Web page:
There are different approaches to organizing a literature review, which includes the following:
This type of approach in structuring a literature review involves looking at the development of a particular concept or idea from the earliest to most recent times. It involves organizing the content according to date.
In this case, you should write about the first known occurrence of what you are writing about to its latest form.
For example, if you are writing about superstition, you can begin with its earliest known roots in prehistoric societies and the practices of various cultures.
According to this method, each new section should cover a distinct era.
This approach to structuring a literature review requires you to look at the content in terms of specific themes, key concepts, topics, or ideas.
Accordingly, it is best to divide your paper into distinct thematic categories, with each section addressing one topic, which you organize chronologically.
For each theme or topic, include a brief description of what it entails and provide examples where necessary. Make sure you give detailed explanations and avoid broad generalities, which often lead to misunderstandings.
Organizing the literature review by topic, theme, or idea is best suited for a paper that addresses an interdisciplinary research question. This type of organization gives you the liberty to discuss, draw connections, compare, and differentiate theories and views on your topic in separate sections.
A thematic approach is most appropriate when you intend to use your literature review papers to argue key findings on your topic.
A thematic approach is most appropriate when you intend to use your literature review papers to argue for a certain standpoint on your topic.
This structuring of a literature review involves dividing the content into sections that address distinct methodological approaches used in researching the particular topic.
This approach is particularly effective if you address a complex research question requiring you to discuss different types of research design and methods used in studying the area.
For example, if your literature review focuses on various ways of measuring job satisfaction, your methodology section can address:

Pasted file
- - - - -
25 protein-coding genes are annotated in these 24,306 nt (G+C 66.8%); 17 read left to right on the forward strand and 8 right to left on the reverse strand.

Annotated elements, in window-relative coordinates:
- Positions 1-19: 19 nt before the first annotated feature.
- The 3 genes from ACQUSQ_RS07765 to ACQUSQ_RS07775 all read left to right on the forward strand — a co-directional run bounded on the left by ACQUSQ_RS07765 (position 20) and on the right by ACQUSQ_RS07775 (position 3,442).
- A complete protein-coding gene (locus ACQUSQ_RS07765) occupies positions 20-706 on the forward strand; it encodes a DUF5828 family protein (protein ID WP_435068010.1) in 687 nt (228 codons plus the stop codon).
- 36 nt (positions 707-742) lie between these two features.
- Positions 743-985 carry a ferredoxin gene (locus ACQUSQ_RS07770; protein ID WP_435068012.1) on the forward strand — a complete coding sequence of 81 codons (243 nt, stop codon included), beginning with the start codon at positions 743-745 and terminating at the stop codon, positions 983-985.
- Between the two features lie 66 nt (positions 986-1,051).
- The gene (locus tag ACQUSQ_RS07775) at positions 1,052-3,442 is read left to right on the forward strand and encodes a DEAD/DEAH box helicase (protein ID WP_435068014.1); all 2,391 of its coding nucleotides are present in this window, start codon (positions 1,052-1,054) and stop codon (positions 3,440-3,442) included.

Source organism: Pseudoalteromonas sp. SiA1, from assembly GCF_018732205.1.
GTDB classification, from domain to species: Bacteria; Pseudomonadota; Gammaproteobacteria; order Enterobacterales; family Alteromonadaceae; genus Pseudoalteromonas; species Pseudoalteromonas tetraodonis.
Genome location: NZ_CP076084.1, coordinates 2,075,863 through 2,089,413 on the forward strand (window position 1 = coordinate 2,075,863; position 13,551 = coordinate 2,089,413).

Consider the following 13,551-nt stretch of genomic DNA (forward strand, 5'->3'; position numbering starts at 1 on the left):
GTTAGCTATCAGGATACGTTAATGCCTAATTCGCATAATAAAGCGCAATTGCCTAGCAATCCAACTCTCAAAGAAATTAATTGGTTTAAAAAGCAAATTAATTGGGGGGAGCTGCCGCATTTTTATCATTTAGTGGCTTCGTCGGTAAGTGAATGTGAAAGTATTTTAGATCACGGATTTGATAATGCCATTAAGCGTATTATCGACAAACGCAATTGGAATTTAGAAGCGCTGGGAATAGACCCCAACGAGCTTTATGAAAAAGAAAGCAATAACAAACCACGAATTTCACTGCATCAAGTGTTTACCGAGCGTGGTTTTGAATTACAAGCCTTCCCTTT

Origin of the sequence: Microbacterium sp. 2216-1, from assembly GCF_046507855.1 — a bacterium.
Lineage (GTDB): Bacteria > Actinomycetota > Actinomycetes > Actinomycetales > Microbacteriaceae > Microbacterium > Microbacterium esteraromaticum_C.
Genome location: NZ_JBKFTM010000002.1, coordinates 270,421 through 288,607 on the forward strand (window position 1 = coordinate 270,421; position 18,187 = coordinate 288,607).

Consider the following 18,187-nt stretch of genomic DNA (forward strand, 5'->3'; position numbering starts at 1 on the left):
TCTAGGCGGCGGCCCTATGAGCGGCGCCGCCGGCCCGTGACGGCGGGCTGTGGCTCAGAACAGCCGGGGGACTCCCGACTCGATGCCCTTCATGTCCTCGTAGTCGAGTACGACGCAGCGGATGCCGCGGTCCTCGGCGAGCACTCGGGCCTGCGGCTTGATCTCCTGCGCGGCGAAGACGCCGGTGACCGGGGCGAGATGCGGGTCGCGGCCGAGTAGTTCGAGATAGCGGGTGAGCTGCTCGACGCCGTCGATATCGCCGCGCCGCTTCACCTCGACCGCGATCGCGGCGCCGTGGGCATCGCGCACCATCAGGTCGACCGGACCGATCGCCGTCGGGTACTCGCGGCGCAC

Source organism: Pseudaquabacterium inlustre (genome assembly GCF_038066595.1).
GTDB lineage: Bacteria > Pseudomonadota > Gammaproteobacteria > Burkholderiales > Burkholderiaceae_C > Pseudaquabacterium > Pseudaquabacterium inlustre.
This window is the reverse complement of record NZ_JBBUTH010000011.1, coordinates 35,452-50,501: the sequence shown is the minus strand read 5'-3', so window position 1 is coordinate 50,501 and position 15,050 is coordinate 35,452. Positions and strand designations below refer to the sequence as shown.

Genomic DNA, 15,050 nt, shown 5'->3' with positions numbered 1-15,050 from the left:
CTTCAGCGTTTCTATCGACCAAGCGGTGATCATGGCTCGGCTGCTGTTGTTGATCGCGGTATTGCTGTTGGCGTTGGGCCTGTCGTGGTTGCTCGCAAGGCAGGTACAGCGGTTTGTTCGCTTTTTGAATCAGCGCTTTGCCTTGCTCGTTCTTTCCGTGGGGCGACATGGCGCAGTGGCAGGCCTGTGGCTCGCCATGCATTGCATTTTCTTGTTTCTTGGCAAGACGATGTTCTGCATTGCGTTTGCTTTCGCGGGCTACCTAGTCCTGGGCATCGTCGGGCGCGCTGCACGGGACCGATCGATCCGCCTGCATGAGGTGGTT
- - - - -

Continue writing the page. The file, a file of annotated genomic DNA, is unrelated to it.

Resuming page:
- Quantitative studies on job satisfaction
- Qualitative studies on job satisfaction
- Combined quantitative and qualitative approaches in studying job satisfaction
This approach is particularly useful when there are many distinct ways of conducting research. It allows you to address each method separately in different sections of your paper, making it easier for the reader to follow the argument being put forward.
Citation and References of a Literature Review in APA Format
In a paper, you have to include all the references used in your work. Citing references gives credit and accountability to authors who helped you with their research work. To maintain uniformity of style, a specific format must be followed when writing citations for APA papers, including those written for literature review.
For a literature review, whenever a reference is mentioned, it should be cited in parentheses. The parenthetical citation includes the author’s last name and the year of publication.
For example: (Blaikie, 2000)
The references at the end of your paper should be organized alphabetically by the first author’s last name. At the end of each reference, there must be a full citation formatted according to APA style guidelines. For example:
Blaikie, N. (2000). Human geographies of the Global South: Development, nature and social transformation. London, UK: Longman Press.
Tips for Writing an Excellent Literature Review Paper
- Be specific and clear.
Clarity of expression is one of the most important aspects of good academic writing. When making conclusions in your literature review, make sure that your argument is based on solid reasoning and evidence.
Based on the specific question asked for this paper, establish what exactly needs to be included in the paper. You need to choose the areas that require in-depth analysis.
- Give good examples
When making your point, you must provide relevant examples so that the reader can easily understand what you mean. As you are providing examples, try to use appropriate cases or, if possible international case studies.
- Use formal language
A literature review is a formal document. For the reader to trust what you have written, it is important to use appropriate language and structure of writing. Avoid slang and words that are not commonly used for academic writing.
- Do not include any reference that does not support your argument.
Be careful when you include information from internet sources. You should avoid using unreliable citations or references that have no backing evidence. If you are not sure about the credibility of a source, it is better to avoid including it.
- Avoid plagiarism